A Savvy Girl’s Guide to Dealing with Harassment in a Bar


By Aleks Trkulja

When I’m not interning for Tanya in her Surry Hills practice, I pour beers at an inner city pub in Sydney. One Sunday, during the day, I was verbally harassed by a group of men who were drinking in the pub. Normally this particular venue does not attract these kinds of people. It was a rare occasion, and bad luck that I happened to have served them.

They ordered drinks by instruction rather than as a question with no sign of “please” or “thank you”. They asked for triple shots, which I refused to make due to my Responsible Service of Alcohol, and because attitudes like that don’t need to be fuelled further by alcohol.

After calmly and clearly setting boundaries by explaining my responsibility as a bartender, and informing them that as a human I  don’t appreciate being badgered or harassed, I suggested that they should be polite, or they would have to leave. Their response to these requests was to verbally harass me:

“Give us triple shots!”

“She’s so hot when she’s angry.”

“F**k I love it when she’s mad at me, she’s so feisty.”

“Haha, awww don’t be mad! Smile! Show us that pretty smile.”

This encounter shook me. I felt powerless and angry. I was helpless. I asked them to stop. Told the manager to ask them to leave (which they did, while I shed a few angry tears in the back room).  But what else could be done? Even once they were asked to leave by the manager they continued to argue and resist instruction.

This infuriated me. Where they raised by wolves? How do you manage to walk out into the world thinking you could treat everyone like shit, yet you only deserve the best? This inconsistency baffled me. I rarely encounter these types of people, but it made me think about how many people (both men and women) have fallen victim to people who think that are exempt of the social rules that establish respect between strangers.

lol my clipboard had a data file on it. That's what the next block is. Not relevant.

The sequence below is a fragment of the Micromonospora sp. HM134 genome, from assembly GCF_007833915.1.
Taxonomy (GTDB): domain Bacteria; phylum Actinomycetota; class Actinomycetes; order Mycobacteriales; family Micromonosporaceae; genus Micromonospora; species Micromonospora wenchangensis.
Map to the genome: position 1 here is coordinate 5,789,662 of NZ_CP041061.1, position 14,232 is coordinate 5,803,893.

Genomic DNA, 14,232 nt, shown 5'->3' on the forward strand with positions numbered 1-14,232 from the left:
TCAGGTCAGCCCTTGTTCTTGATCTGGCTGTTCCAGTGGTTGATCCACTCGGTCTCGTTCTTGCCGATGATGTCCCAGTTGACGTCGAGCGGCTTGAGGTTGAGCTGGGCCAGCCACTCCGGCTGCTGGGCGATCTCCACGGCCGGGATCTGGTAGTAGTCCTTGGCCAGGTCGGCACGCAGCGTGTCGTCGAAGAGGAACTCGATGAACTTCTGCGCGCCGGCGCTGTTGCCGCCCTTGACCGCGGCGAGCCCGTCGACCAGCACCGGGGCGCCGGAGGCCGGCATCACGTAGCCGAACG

So I’ve put together a few tips on how to manage verbal harassment.

Set boundaries

  • When confronted, verbally communicate what is not acceptable behaviour.
  • An example of a setting boundary and explaining the consequence of crossing it is: ‘Please don’t harass me while I am serving you. If you continue I will have to ask you to leave.’

  • This formula can be changed up to apply to any situation, for example: “Please don’t harass me, I’m having drinks with my friends, I don’t want to talk to you. If you continue to harass me and my friends, I will have to let the security guard know because you’re making us uncomfortable.”

Have patience

  • Remember you’re dealing with someone who is clearly not as thoughtful as you. Take some deep breaths and remind yourself how tiny the words coming from their mouths really are.
  • Despite how frustrated they make you feel, remember there is not Netflix and pizza in prison!!!!!  Keep your cool.

Avoid interaction

  • A simple way to limit the amount of harassment you receive is to avoid the person doing the harassing.
  • This can be difficult but its oh so worth it! Don’t give them the airtime that they seek.  Out of sight, out of mind! Surround yourself with the beautiful humans that treat you well instead.